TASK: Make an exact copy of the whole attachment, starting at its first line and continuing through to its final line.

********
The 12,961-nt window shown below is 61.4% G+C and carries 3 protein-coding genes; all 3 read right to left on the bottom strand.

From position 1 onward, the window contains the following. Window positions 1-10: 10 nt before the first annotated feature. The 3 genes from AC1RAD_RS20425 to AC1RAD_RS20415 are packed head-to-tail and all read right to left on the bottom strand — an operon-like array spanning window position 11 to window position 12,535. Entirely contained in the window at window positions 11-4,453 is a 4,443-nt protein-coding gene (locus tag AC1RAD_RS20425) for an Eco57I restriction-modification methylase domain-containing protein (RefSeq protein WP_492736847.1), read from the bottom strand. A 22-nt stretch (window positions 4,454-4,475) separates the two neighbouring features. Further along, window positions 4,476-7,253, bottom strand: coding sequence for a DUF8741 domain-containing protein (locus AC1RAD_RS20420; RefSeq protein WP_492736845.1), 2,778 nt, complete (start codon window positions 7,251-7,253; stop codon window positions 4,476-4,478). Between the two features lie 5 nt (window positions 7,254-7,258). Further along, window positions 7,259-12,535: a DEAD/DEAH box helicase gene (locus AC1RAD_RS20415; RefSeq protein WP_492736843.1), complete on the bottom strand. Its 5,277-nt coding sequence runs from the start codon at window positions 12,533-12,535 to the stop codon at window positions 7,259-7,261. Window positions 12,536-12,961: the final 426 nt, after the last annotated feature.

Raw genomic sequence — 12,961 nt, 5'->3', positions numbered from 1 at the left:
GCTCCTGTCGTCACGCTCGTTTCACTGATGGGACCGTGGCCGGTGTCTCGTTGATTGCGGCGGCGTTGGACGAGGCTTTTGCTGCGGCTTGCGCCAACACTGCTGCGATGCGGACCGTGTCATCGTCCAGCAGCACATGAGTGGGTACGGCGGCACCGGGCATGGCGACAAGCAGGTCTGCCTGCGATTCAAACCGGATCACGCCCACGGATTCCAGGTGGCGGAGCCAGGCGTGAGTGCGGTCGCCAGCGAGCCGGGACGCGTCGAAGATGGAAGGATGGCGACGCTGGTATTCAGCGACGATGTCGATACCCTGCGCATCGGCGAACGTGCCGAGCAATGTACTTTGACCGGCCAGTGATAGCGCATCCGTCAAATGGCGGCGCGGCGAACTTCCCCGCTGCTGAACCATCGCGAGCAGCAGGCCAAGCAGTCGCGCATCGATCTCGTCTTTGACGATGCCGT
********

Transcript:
The 12,961-nt window shown below is 61.4% G+C and carries 3 protein-coding genes; all 3 read right to left on the bottom strand.

From position 1 onward, the window contains the following. Window positions 1-10: 10 nt before the first annotated feature. The 3 genes from AC1RAD_RS20425 to AC1RAD_RS20415 are packed head-to-tail and all read right to left on the bottom strand — an operon-like array spanning window position 11 to window position 12,535. Entirely contained in the window at window positions 11-4,453 is a 4,443-nt protein-coding gene (locus tag AC1RAD_RS20425) for an Eco57I restriction-modification methylase domain-containing protein (RefSeq protein WP_492736847.1), read from the bottom strand. A 22-nt stretch (window positions 4,454-4,475) separates the two neighbouring features. Further along, window positions 4,476-7,253, bottom strand: coding sequence for a DUF8741 domain-containing protein (locus AC1RAD_RS20420; RefSeq protein WP_492736845.1), 2,778 nt, complete (start codon window positions 7,251-7,253; stop codon window positions 4,476-4,478). Between the two features lie 5 nt (window positions 7,254-7,258). Further along, window positions 7,259-12,535: a DEAD/DEAH box helicase gene (locus AC1RAD_RS20415; RefSeq protein WP_492736843.1), complete on the bottom strand. Its 5,277-nt coding sequence runs from the start codon at window positions 12,533-12,535 to the stop codon at window positions 7,259-7,261. Window positions 12,536-12,961: the final 426 nt, after the last annotated feature.

Raw genomic sequence — 12,961 nt, 5'->3', positions numbered from 1 at the left:
GCTCCTGTCGTCACGCTCGTTTCACTGATGGGACCGTGGCCGGTGTCTCGTTGATTGCGGCGGCGTTGGACGAGGCTTTTGCTGCGGCTTGCGCCAACACTGCTGCGATGCGGACCGTGTCATCGTCCAGCAGCACATGAGTGGGTACGGCGGCACCGGGCATGGCGACAAGCAGGTCTGCCTGCGATTCAAACCGGATCACGCCCACGGATTCCAGGTGGCGGAGCCAGGCGTGAGTGCGGTCGCCAGCGAGCCGGGACGCGTCGAAGATGGAAGGATGGCGACGCTGGTATTCAGCGACGATGTCGATACCCTGCGCATCGGCGAACGTGCCGAGCAATGTACTTTGACCGGCCAGTGATAGCGCATCCGTCAAATGGCGGCGCGGCGAACTTCCCCGCTGCTGAACCATCGCGAGCAGCAGGCCAAGCAGTCGCGCATCGATCTCGTCTTTGACGATGCCGT